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Developing Forced Analogies Creates New Solutions

By Michael S. Slocum

People solve problems every day using analogies based on associations formed over time. This set of association standards is the source of an individual’s psychological bias. These association standards give people the ability to problem solve quickly, but also limits the search space for solution hunting. Standard associations are, therefore, both helpful and harmful.

In times of flight-or-flight situations, quick decisions are demanded. In these cases, association standards based on automatic intellectual functions are appropriate and can create the ideal rapid response for preservation. In situations where rapid decision making is not necessary, it is imperative that problem solving is not based on these association standards. An expanded set of associations is needed in order to bypass standard biases.

The focal analogy method is a technique that drives ideation by helping the problem solver to formulate a non-standard association set. This takes place in a simple fashion using three phrases to stimulate ideation.

Phrase 1: How is my problem like a (insert random object)?

The problem solver uses this question to create novel associations. The random object should be generated in a manner that ensures independence from any particular aspect of the specific problem (e.g., select a word at random from a dictionary or use special analogy cards). As the problem solving team answers the question with the random object inserted, a list of associations is created. Each association possesses traits specific to it and can be listed. The next step is for the problem solving team to use the association traits to brainstorm specific solutions to the problem in question. (The brainwriting technique could also be used if a non-verbal ideation process is preferred.)

Consider a device for cutting and clamping a vein/artery during surgery. The device resembles a pair of ergonomically designed scissors with a power source coupled to the mechanism to provide energy during use. A problem in this system is associated with the angle of approach to the vein/artery to be cut. If the angle is not 90 degrees then there is a quality loss.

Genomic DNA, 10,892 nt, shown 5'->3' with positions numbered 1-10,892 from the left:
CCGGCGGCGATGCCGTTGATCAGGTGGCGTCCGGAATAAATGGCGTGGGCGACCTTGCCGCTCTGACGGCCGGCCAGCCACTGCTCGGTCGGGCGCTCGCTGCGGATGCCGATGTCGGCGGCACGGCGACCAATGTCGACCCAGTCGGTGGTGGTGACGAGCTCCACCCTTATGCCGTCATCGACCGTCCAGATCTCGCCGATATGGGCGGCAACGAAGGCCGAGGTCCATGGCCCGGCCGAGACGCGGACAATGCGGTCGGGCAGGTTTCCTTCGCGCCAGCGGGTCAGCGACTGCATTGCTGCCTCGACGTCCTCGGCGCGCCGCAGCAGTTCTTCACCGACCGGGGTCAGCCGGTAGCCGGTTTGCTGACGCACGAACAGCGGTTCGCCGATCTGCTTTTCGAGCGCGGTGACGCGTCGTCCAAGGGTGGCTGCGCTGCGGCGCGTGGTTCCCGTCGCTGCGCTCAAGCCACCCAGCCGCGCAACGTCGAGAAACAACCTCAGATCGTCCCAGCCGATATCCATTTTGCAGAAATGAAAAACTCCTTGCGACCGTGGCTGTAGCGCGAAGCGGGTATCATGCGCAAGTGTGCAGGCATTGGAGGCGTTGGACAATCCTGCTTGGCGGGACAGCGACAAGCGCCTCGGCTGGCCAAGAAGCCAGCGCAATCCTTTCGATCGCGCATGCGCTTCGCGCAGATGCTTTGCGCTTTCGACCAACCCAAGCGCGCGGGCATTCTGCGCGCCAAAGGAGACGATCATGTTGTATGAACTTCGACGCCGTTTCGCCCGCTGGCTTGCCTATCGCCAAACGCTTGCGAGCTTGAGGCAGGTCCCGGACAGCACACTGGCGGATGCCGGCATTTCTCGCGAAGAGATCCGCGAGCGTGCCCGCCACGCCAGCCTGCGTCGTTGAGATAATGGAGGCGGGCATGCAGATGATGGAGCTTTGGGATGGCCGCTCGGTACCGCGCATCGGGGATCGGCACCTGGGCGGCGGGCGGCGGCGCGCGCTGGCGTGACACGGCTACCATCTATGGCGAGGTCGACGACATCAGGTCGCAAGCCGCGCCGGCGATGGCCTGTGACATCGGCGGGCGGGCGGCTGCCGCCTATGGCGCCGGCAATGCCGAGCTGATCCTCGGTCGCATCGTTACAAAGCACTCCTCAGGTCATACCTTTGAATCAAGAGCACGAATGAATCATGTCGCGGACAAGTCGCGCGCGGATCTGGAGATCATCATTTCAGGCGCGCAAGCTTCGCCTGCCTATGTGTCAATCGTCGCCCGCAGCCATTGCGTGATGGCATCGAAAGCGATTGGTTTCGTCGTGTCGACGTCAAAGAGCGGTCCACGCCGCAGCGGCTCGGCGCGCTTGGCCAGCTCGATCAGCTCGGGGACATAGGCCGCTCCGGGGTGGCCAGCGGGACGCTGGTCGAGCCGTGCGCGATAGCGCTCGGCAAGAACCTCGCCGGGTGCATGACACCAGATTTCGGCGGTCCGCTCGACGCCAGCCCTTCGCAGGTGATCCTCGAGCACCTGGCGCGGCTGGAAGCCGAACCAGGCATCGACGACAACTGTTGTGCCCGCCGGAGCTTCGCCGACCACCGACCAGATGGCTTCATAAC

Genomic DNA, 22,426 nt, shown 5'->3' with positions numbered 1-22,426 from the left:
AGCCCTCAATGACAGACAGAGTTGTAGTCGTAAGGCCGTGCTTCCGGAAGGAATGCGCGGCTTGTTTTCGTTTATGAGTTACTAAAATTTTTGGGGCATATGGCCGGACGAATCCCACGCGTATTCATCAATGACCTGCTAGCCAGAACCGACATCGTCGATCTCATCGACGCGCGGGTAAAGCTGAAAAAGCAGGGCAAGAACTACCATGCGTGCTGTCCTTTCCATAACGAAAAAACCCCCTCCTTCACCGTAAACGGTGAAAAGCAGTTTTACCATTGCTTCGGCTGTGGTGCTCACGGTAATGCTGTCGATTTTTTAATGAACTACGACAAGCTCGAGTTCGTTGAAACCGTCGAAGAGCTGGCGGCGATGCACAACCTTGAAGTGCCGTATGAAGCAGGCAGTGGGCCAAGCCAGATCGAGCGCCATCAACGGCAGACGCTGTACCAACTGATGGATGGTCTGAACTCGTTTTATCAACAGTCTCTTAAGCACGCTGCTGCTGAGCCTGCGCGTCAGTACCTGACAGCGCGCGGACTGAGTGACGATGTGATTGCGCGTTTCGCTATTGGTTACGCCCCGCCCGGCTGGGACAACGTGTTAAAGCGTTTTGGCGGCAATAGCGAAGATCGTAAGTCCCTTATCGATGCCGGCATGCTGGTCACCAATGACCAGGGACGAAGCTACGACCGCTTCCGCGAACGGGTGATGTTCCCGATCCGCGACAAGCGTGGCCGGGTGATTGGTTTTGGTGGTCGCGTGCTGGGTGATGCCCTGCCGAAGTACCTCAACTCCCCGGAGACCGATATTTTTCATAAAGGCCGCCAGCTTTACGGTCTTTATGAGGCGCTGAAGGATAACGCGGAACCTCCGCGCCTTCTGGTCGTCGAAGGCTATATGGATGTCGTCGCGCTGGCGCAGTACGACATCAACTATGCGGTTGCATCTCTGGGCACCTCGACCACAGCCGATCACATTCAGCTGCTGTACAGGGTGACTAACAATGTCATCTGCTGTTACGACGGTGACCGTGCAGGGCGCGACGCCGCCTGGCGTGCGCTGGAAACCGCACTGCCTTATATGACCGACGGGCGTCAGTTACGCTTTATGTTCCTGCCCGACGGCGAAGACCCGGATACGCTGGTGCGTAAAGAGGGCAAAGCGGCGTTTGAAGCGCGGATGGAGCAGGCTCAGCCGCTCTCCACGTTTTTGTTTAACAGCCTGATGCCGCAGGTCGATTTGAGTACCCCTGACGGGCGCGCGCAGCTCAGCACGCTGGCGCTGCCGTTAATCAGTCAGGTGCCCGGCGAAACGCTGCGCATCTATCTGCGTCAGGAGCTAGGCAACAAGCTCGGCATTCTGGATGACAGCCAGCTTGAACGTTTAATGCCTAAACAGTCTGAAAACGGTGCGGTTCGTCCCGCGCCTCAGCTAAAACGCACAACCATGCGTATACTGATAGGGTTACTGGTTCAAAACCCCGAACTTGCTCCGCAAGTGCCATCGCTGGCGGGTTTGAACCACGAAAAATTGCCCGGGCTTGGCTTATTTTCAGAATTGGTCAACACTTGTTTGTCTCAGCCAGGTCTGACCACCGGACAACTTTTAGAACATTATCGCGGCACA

How is my angle of approach problem like a crocodile?

Listing the properties (or traits) of the crocodile provides a list of potential analogic vectors for association forming (idea generation). A crocodile has:

  • Sharp teeth
  • A powerful jaw
  • A tough outer skin
  • A water resistant cover for eyelids
  • Ahead that can turn to attack

Then use each trait and create ideas using brainstorming, which in this case is constrained by the new association vectors, the crocodile traits:

  • Serrate the blade so that cutting effectiveness is enhanced regardless of angle of approach.
  • Design an alignment mechanism that orients the cutting blades as they close around the vein/artery.
  • Create a blade pivot that would allow the angle of approach to be other than 90 degrees, but allow the cut to be 90 degrees.

Phrase 2: How may I solve my problem with a (insert random object)?

How may I solve this problem with an elephant? The method of random object generation should be consistent with Phrase 1. This technique will cause the problem solvers to form new associations that will be leveraged for ideation, as with Phrase 1.

How may I solve this angle of approach problem with an elephant?

Traits specific to an elephant include:

  • Long trunk
  • Big ears
  • Very strong
  • Very heavy
  • Tusks

Now use these traits to create associations and solutions for the problem:

  • Make the handles longer and articulated like an elephant’s trunk to make it easier to achieve the required angle.
  • Increase the blade thickness to reduce impact of approach angle.
  • Create a guild mechanism that engages the vein exterior and may then be adjusted to modify angle of approach prior to cut.

Phrase 3: How would (insert famousperson’s name) solve this problem?

Associations are then formed between the selected person (fictional, living or dead) and the problem in question. The characteristics of the person are also listed. These associations and characteristics are used to ideate similarly to the previous two phrases.

How would Oprah Winfrey solve this angle of approach problem?

A list of well-known traits of Oprah could include:

  • Industrious
  • Hard working
  • Compassionate
  • Uses experts
  • Smart

These traits lead to the following ideas:

  • Use experts to redesign the device.
  • Find an alternate technology for cutting and clamping.
  • Find a way to achieve the objective that may not require the cut and clamp functions.


These techniques, under the forced analogy methodology umbrella, allow problem solving teams to create solution concepts based on non-typical associations. This is critical – otherwise the problem solvers will create solutions similar to those they typically create, which does not expand the search space or increase the likelihood of finding the ideal solution. Psychological bias is not defeated naturally. Methods like forced analogy are important as they give problem solvers constructs that may be used to defeat psychological inertial predictably.

About the Author:

Michael S. Slocum, Ph.D., is the principal and chief executive officer of The Inventioneering Company. Contact Michael S. Slocum at michael (at) or visit